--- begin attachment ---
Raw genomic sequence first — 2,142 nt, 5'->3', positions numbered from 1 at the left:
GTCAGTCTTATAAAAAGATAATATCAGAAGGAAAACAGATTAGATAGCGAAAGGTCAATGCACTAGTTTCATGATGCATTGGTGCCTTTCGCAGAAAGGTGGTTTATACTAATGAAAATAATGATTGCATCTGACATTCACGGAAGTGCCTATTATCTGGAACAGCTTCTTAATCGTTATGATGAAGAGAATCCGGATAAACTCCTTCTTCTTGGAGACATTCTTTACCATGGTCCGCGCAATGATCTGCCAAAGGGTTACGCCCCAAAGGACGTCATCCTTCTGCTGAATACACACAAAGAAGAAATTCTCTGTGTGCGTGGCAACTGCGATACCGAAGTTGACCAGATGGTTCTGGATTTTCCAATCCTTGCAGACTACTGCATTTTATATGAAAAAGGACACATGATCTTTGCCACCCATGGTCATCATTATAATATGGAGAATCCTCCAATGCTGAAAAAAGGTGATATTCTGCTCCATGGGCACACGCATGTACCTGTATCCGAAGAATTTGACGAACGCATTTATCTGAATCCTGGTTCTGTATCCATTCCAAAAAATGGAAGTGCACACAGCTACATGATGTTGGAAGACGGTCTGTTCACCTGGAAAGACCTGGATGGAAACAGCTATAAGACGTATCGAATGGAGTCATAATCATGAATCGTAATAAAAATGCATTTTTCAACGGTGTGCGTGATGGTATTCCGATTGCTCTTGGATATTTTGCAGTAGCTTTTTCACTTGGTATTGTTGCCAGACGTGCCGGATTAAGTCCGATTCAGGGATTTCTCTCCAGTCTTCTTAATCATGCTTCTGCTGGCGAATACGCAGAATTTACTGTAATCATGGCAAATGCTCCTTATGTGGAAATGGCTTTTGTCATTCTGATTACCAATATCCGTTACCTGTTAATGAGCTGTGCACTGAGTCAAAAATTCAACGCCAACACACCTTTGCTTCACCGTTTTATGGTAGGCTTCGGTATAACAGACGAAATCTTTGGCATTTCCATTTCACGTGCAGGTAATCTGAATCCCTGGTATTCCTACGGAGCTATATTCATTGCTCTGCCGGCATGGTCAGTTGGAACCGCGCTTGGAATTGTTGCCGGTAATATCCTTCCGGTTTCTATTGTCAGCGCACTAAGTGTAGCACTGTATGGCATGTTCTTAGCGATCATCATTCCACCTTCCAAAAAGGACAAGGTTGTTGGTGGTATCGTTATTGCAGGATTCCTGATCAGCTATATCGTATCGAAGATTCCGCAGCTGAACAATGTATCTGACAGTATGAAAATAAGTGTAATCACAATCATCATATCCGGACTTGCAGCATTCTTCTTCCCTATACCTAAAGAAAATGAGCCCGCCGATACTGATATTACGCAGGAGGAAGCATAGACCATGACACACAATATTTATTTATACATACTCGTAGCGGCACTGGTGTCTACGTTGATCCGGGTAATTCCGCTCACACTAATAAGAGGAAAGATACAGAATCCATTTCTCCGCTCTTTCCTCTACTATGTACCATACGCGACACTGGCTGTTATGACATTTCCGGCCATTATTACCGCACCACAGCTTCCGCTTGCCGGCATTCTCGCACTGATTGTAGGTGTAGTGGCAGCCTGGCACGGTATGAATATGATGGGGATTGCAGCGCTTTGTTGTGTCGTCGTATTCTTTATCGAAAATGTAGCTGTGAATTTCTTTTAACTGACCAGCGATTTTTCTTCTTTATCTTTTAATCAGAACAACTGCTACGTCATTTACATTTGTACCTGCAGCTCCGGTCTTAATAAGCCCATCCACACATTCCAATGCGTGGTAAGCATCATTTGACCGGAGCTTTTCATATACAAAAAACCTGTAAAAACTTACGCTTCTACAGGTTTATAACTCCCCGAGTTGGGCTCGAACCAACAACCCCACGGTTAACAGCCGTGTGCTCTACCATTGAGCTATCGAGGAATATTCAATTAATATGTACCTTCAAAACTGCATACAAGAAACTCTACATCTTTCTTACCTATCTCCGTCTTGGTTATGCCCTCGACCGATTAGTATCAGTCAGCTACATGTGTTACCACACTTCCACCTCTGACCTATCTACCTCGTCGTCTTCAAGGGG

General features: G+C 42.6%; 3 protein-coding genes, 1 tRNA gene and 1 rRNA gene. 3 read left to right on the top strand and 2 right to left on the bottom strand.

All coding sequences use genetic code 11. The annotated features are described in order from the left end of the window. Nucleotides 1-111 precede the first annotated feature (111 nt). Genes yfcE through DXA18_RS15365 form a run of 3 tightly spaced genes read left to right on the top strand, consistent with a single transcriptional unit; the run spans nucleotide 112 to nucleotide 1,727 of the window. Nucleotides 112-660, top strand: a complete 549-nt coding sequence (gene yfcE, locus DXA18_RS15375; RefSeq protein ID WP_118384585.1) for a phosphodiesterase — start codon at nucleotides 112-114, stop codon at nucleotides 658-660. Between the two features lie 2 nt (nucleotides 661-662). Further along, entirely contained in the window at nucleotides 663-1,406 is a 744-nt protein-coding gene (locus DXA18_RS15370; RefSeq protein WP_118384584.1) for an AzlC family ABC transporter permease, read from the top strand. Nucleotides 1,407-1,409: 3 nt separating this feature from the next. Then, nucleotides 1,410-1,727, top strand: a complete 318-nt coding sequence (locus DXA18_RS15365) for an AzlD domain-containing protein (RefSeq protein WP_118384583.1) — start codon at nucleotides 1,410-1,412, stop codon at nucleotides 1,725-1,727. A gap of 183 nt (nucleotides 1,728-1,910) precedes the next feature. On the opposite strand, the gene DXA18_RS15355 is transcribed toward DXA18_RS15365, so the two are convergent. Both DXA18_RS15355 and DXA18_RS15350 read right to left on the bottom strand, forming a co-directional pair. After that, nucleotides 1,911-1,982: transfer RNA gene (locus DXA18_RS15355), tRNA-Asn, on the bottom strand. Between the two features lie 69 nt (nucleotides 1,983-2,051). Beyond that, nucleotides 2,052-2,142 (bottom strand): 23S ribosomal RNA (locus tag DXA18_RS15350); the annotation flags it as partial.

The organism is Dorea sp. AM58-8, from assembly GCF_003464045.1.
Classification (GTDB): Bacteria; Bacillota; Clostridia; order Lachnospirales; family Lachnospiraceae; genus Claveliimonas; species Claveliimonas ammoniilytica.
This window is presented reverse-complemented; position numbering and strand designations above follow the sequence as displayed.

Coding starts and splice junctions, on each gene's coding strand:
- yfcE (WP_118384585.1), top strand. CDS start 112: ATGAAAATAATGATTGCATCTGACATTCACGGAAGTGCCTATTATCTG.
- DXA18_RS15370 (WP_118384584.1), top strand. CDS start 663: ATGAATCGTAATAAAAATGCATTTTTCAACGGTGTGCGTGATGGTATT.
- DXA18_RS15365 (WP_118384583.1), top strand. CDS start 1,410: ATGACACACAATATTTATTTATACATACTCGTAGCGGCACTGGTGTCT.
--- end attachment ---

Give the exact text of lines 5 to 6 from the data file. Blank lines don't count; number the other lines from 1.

The organism is Dorea sp. AM58-8, from assembly GCF_003464045.1.
Classification (GTDB): Bacteria; Bacillota; Clostridia; order Lachnospirales; family Lachnospiraceae; genus Claveliimonas; species Claveliimonas ammoniilytica.